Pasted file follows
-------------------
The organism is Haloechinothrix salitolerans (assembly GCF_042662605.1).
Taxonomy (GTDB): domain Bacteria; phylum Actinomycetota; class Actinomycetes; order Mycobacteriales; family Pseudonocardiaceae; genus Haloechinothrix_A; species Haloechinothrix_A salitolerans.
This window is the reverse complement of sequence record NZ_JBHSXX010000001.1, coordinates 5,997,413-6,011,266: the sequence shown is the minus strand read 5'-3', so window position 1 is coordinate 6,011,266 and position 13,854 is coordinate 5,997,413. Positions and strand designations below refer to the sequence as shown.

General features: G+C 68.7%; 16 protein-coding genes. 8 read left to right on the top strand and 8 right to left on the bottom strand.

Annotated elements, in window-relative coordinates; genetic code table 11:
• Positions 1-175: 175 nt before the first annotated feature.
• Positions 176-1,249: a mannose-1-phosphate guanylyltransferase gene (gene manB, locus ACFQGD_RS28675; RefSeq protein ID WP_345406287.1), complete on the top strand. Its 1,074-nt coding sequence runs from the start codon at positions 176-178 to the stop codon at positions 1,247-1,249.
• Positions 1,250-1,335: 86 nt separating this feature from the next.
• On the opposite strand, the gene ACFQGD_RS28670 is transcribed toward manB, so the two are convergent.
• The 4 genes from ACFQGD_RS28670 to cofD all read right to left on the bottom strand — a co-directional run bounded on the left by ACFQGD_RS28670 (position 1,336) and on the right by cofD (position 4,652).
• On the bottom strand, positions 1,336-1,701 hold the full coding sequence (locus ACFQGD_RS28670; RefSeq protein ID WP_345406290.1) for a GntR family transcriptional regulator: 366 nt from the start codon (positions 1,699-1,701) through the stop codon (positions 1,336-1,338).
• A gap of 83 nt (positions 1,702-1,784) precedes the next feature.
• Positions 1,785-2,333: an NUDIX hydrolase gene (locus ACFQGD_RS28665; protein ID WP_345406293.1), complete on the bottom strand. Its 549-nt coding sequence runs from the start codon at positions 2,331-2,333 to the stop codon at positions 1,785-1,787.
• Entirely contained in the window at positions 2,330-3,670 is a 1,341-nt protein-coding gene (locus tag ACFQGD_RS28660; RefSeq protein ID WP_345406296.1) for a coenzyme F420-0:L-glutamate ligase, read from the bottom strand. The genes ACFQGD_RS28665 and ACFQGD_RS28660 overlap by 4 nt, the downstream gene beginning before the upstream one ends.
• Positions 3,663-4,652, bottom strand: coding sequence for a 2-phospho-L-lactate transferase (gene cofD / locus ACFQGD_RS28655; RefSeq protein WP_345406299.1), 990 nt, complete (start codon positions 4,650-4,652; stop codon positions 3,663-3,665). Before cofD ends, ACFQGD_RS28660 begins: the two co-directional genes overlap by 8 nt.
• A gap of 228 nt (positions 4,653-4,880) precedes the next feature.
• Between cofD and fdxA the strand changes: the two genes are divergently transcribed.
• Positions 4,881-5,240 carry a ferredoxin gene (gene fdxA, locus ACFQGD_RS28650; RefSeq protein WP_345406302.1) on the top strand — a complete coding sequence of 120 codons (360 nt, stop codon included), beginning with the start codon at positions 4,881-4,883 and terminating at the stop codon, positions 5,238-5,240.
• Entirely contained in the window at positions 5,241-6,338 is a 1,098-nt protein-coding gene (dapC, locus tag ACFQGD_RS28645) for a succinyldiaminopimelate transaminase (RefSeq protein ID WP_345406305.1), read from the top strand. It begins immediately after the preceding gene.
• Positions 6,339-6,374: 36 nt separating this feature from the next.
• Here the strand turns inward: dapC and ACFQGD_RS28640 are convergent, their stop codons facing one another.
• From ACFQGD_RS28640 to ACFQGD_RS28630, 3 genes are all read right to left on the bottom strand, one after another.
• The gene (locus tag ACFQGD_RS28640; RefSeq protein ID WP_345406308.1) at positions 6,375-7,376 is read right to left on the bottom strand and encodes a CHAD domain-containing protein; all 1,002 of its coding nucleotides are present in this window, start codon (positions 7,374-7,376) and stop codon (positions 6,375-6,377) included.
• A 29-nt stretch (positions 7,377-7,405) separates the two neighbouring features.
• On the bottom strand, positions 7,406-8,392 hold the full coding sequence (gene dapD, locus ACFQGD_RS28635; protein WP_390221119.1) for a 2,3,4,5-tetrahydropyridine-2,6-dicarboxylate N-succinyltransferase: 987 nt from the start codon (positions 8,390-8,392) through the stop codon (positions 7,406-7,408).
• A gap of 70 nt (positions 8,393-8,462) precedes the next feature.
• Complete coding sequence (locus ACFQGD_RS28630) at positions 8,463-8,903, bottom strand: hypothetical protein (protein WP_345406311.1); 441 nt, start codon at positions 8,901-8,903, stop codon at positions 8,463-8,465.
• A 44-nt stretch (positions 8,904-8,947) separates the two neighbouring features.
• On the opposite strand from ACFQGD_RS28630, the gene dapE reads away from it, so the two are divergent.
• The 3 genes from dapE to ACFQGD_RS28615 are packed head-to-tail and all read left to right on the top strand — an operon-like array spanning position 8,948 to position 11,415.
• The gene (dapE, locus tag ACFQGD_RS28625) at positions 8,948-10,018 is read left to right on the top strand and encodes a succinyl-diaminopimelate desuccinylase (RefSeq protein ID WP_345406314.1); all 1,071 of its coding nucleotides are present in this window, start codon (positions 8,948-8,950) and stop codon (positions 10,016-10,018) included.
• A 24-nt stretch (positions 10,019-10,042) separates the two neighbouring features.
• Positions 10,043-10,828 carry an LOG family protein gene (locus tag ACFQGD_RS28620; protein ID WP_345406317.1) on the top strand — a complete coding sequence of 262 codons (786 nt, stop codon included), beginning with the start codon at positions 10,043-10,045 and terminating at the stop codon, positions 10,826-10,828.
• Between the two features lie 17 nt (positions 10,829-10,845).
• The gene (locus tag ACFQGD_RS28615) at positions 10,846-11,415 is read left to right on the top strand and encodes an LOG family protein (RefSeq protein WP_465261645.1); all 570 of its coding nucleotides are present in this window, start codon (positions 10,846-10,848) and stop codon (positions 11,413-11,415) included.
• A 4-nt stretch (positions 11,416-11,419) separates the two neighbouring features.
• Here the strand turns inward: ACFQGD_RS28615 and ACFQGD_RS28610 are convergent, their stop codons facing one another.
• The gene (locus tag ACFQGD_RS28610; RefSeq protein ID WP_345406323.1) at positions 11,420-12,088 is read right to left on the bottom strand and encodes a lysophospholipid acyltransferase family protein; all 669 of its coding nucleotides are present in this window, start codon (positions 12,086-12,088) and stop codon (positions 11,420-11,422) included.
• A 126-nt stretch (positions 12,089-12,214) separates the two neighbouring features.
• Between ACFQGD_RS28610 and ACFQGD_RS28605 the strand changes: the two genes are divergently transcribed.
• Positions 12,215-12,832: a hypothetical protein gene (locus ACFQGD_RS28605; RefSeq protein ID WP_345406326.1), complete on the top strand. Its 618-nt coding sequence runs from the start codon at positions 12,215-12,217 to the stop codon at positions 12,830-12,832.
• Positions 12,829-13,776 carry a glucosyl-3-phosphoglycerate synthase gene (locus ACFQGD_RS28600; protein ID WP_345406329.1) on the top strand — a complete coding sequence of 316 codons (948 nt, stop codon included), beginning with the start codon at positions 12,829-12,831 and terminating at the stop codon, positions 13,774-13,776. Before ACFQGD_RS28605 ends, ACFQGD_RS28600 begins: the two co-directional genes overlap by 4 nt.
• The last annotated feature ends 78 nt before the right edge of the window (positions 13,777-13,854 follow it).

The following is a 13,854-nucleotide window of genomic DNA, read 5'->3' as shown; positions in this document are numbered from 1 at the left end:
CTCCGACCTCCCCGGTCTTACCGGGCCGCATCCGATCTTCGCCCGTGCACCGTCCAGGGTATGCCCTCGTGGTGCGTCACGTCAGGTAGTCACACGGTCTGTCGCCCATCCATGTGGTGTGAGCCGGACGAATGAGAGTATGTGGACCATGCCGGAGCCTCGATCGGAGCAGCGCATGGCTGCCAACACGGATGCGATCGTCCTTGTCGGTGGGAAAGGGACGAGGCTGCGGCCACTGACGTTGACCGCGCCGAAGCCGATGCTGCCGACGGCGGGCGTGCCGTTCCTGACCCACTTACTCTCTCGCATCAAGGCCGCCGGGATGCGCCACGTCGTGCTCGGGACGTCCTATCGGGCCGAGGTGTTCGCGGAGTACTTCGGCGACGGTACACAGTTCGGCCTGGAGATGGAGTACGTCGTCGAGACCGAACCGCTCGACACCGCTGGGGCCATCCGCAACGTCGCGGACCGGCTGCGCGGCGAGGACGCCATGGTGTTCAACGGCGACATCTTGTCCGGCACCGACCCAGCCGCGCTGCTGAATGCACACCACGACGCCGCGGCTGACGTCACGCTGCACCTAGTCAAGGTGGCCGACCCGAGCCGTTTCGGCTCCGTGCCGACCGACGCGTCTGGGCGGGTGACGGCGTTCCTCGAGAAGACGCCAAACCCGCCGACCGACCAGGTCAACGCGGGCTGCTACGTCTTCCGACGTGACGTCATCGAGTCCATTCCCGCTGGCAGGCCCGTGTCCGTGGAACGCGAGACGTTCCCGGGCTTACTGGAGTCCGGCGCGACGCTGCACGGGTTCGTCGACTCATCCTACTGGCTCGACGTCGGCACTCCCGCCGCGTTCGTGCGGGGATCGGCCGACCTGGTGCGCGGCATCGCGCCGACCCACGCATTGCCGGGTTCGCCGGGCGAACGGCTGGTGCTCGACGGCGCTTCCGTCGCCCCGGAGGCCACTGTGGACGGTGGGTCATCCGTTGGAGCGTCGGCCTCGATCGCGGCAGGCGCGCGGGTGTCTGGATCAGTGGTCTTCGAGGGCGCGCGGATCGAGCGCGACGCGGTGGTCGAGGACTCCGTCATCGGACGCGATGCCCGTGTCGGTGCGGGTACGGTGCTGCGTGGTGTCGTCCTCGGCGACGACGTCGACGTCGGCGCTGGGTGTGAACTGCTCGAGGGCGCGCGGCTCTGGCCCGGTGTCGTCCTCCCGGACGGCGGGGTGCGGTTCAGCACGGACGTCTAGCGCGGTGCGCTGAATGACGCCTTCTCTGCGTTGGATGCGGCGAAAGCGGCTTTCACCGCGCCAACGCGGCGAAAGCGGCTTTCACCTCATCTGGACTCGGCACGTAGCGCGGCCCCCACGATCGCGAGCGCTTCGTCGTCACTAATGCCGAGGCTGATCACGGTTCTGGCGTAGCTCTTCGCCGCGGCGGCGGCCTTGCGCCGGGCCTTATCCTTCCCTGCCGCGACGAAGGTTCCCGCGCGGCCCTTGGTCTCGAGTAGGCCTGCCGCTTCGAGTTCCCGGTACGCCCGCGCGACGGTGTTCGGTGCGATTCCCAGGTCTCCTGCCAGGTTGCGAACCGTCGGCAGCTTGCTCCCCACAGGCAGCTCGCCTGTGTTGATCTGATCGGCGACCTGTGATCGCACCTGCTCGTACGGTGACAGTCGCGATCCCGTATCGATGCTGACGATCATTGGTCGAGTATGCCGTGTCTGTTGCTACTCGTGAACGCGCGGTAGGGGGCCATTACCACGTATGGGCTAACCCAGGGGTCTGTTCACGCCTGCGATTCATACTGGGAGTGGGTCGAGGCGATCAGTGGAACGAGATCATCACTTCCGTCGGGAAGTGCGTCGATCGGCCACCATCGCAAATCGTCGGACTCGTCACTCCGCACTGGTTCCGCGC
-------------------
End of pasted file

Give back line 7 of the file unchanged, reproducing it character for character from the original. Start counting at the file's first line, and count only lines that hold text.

• Positions 176-1,249: a mannose-1-phosphate guanylyltransferase gene (gene manB, locus ACFQGD_RS28675; RefSeq protein ID WP_345406287.1), complete on the top strand. Its 1,074-nt coding sequence runs from the start codon at positions 176-178 to the stop codon at positions 1,247-1,249.